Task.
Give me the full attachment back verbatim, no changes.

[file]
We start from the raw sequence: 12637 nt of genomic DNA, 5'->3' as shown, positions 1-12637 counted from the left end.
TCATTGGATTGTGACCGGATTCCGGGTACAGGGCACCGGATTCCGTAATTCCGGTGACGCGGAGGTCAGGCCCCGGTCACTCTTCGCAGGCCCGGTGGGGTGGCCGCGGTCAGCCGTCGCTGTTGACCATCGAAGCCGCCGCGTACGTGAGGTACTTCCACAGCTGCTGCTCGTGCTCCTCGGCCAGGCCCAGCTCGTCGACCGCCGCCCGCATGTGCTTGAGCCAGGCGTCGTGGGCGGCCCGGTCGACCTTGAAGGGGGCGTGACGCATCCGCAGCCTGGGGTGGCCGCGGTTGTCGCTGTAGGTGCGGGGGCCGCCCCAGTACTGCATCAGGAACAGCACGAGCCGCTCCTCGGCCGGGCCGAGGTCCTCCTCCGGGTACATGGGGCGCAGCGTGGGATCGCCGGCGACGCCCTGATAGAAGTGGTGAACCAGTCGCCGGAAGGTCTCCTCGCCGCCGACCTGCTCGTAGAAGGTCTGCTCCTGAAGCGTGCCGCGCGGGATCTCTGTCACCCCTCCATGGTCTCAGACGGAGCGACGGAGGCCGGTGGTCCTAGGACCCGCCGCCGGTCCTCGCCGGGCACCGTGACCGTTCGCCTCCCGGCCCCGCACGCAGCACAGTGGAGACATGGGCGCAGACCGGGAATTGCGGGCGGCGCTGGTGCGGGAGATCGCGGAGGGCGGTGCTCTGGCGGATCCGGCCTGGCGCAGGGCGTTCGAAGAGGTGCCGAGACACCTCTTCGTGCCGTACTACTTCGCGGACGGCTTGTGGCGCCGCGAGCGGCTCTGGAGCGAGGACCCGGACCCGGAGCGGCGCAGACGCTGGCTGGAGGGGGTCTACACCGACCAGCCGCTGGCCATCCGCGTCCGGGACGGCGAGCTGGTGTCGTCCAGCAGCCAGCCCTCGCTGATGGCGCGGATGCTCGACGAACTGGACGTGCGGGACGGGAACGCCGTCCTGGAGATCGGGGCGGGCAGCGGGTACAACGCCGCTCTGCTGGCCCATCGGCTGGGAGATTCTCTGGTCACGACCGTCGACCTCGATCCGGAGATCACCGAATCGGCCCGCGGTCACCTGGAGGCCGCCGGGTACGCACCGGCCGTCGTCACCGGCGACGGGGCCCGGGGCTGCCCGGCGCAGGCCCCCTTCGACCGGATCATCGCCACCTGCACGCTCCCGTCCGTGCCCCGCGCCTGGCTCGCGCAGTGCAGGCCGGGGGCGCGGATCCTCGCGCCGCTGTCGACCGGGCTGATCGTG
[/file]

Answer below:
We start from the raw sequence: 12637 nt of genomic DNA, 5'->3' as shown, positions 1-12637 counted from the left end.
TCATTGGATTGTGACCGGATTCCGGGTACAGGGCACCGGATTCCGTAATTCCGGTGACGCGGAGGTCAGGCCCCGGTCACTCTTCGCAGGCCCGGTGGGGTGGCCGCGGTCAGCCGTCGCTGTTGACCATCGAAGCCGCCGCGTACGTGAGGTACTTCCACAGCTGCTGCTCGTGCTCCTCGGCCAGGCCCAGCTCGTCGACCGCCGCCCGCATGTGCTTGAGCCAGGCGTCGTGGGCGGCCCGGTCGACCTTGAAGGGGGCGTGACGCATCCGCAGCCTGGGGTGGCCGCGGTTGTCGCTGTAGGTGCGGGGGCCGCCCCAGTACTGCATCAGGAACAGCACGAGCCGCTCCTCGGCCGGGCCGAGGTCCTCCTCCGGGTACATGGGGCGCAGCGTGGGATCGCCGGCGACGCCCTGATAGAAGTGGTGAACCAGTCGCCGGAAGGTCTCCTCGCCGCCGACCTGCTCGTAGAAGGTCTGCTCCTGAAGCGTGCCGCGCGGGATCTCTGTCACCCCTCCATGGTCTCAGACGGAGCGACGGAGGCCGGTGGTCCTAGGACCCGCCGCCGGTCCTCGCCGGGCACCGTGACCGTTCGCCTCCCGGCCCCGCACGCAGCACAGTGGAGACATGGGCGCAGACCGGGAATTGCGGGCGGCGCTGGTGCGGGAGATCGCGGAGGGCGGTGCTCTGGCGGATCCGGCCTGGCGCAGGGCGTTCGAAGAGGTGCCGAGACACCTCTTCGTGCCGTACTACTTCGCGGACGGCTTGTGGCGCCGCGAGCGGCTCTGGAGCGAGGACCCGGACCCGGAGCGGCGCAGACGCTGGCTGGAGGGGGTCTACACCGACCAGCCGCTGGCCATCCGCGTCCGGGACGGCGAGCTGGTGTCGTCCAGCAGCCAGCCCTCGCTGATGGCGCGGATGCTCGACGAACTGGACGTGCGGGACGGGAACGCCGTCCTGGAGATCGGGGCGGGCAGCGGGTACAACGCCGCTCTGCTGGCCCATCGGCTGGGAGATTCTCTGGTCACGACCGTCGACCTCGATCCGGAGATCACCGAATCGGCCCGCGGTCACCTGGAGGCCGCCGGGTACGCACCGGCCGTCGTCACCGGCGACGGGGCCCGGGGCTGCCCGGCGCAGGCCCCCTTCGACCGGATCATCGCCACCTGCACGCTCCCGTCCGTGCCCCGCGCCTGGCTCGCGCAGTGCAGGCCGGGGGCGCGGATCCTCGCGCCGCTGTCGACCGGGCTGATCGTG